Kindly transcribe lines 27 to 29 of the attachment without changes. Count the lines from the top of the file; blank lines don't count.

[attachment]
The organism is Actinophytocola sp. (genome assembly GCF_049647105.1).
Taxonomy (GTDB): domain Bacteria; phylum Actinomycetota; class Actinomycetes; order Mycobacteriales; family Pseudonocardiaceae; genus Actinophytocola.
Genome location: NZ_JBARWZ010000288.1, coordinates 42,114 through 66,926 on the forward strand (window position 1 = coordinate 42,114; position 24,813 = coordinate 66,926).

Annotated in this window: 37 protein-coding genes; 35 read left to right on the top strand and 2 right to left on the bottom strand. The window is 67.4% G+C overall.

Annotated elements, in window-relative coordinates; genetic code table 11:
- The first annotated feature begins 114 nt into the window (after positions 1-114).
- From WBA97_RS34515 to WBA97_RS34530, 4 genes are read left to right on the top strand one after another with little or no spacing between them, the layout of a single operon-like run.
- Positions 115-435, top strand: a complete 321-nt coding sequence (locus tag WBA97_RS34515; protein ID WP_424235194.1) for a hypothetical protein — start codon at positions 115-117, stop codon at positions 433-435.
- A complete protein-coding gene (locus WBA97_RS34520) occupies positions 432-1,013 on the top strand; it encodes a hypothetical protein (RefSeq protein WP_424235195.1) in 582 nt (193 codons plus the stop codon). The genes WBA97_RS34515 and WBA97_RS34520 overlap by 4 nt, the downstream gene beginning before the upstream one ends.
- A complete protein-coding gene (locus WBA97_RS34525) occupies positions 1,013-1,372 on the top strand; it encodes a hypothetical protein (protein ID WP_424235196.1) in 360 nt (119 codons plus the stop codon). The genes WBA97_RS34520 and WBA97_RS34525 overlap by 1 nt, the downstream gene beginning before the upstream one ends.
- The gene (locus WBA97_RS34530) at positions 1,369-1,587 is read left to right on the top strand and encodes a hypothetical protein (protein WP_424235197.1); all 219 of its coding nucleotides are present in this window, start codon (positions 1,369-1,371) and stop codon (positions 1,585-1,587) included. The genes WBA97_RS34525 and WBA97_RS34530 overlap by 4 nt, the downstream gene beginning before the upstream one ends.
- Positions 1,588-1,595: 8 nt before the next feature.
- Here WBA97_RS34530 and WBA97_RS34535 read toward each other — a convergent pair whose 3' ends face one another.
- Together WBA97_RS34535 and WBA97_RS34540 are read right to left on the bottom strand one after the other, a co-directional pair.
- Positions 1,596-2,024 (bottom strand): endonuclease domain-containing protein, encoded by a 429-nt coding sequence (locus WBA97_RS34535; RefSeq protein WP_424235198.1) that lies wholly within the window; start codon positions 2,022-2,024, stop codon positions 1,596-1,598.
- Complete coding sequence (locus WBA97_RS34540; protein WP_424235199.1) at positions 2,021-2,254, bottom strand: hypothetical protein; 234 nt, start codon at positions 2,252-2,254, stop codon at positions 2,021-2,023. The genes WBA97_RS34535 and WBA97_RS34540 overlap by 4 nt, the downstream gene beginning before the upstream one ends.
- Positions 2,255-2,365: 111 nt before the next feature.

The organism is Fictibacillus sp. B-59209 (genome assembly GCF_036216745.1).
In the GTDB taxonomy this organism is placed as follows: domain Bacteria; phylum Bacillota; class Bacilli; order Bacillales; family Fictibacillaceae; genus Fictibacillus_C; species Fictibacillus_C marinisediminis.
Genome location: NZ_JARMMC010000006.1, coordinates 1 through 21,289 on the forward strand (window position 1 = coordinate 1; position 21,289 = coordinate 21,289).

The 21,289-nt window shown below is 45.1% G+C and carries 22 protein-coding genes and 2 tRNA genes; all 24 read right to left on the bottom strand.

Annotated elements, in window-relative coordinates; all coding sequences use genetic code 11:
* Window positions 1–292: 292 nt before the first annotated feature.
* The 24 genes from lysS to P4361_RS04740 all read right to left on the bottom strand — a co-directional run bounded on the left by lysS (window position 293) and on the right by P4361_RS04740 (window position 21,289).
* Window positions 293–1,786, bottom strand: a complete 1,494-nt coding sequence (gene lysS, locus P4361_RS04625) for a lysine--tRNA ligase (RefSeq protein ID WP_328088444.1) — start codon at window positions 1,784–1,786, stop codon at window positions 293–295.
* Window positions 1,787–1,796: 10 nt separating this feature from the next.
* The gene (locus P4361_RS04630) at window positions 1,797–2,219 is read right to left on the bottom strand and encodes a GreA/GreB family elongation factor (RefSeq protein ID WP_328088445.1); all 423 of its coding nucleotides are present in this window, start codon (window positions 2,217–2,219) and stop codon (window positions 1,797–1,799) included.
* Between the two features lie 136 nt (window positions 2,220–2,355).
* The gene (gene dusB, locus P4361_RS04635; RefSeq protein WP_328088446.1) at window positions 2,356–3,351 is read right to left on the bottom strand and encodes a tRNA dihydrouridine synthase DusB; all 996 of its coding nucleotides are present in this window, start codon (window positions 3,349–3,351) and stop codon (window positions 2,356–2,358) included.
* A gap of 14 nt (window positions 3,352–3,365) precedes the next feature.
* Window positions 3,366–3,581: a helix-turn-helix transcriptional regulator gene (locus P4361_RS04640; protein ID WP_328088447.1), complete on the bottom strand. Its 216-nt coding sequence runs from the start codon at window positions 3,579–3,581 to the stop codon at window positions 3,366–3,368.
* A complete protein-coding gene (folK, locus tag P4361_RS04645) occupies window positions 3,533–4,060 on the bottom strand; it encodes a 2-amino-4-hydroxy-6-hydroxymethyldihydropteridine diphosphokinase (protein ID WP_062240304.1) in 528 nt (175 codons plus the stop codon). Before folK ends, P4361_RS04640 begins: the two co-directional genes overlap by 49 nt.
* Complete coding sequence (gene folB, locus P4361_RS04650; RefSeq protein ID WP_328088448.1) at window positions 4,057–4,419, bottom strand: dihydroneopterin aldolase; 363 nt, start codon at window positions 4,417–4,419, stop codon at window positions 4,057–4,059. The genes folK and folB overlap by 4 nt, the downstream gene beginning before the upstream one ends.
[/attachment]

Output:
* The gene (locus P4361_RS04630) at window positions 1,797–2,219 is read right to left on the bottom strand and encodes a GreA/GreB family elongation factor (RefSeq protein ID WP_328088445.1); all 423 of its coding nucleotides are present in this window, start codon (window positions 2,217–2,219) and stop codon (window positions 1,797–1,799) included.
* Between the two features lie 136 nt (window positions 2,220–2,355).
* The gene (gene dusB, locus P4361_RS04635; RefSeq protein WP_328088446.1) at window positions 2,356–3,351 is read right to left on the bottom strand and encodes a tRNA dihydrouridine synthase DusB; all 996 of its coding nucleotides are present in this window, start codon (window positions 3,349–3,351) and stop codon (window positions 2,356–2,358) included.